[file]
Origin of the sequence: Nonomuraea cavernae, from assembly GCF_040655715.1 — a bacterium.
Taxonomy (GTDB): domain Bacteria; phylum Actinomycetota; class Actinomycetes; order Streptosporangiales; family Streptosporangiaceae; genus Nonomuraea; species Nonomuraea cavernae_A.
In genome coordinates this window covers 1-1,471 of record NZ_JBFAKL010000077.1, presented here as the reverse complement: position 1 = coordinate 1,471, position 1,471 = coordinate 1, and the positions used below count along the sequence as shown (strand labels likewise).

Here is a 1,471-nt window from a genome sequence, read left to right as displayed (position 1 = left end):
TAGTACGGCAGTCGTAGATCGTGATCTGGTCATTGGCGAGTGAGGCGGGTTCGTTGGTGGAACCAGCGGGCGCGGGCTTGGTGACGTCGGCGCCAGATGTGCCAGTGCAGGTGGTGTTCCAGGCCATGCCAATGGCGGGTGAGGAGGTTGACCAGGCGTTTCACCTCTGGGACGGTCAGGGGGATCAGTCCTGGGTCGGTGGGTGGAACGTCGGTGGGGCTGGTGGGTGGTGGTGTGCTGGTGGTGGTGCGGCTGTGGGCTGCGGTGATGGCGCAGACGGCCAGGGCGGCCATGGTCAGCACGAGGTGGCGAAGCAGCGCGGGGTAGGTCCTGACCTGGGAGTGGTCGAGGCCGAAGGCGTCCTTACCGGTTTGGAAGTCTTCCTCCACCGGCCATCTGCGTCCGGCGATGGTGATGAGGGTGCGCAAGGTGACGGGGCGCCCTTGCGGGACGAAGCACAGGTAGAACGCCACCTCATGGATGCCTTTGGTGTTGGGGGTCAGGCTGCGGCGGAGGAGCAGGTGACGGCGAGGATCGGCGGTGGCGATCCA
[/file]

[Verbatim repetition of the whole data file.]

Origin of the sequence: Nonomuraea cavernae, from assembly GCF_040655715.1 — a bacterium.
Taxonomy (GTDB): domain Bacteria; phylum Actinomycetota; class Actinomycetes; order Streptosporangiales; family Streptosporangiaceae; genus Nonomuraea; species Nonomuraea cavernae_A.
In genome coordinates this window covers 1-1,471 of record NZ_JBFAKL010000077.1, presented here as the reverse complement: position 1 = coordinate 1,471, position 1,471 = coordinate 1, and the positions used below count along the sequence as shown (strand labels likewise).

Here is a 1,471-nt window from a genome sequence, read left to right as displayed (position 1 = left end):
TAGTACGGCAGTCGTAGATCGTGATCTGGTCATTGGCGAGTGAGGCGGGTTCGTTGGTGGAACCAGCGGGCGCGGGCTTGGTGACGTCGGCGCCAGATGTGCCAGTGCAGGTGGTGTTCCAGGCCATGCCAATGGCGGGTGAGGAGGTTGACCAGGCGTTTCACCTCTGGGACGGTCAGGGGGATCAGTCCTGGGTCGGTGGGTGGAACGTCGGTGGGGCTGGTGGGTGGTGGTGTGCTGGTGGTGGTGCGGCTGTGGGCTGCGGTGATGGCGCAGACGGCCAGGGCGGCCATGGTCAGCACGAGGTGGCGAAGCAGCGCGGGGTAGGTCCTGACCTGGGAGTGGTCGAGGCCGAAGGCGTCCTTACCGGTTTGGAAGTCTTCCTCCACCGGCCATCTGCGTCCGGCGATGGTGATGAGGGTGCGCAAGGTGACGGGGCGCCCTTGCGGGACGAAGCACAGGTAGAACGCCACCTCATGGATGCCTTTGGTGTTGGGGGTCAGGCTGCGGCGGAGGAGCAGGTGACGGCGAGGATCGGCGGTGGCGATCCA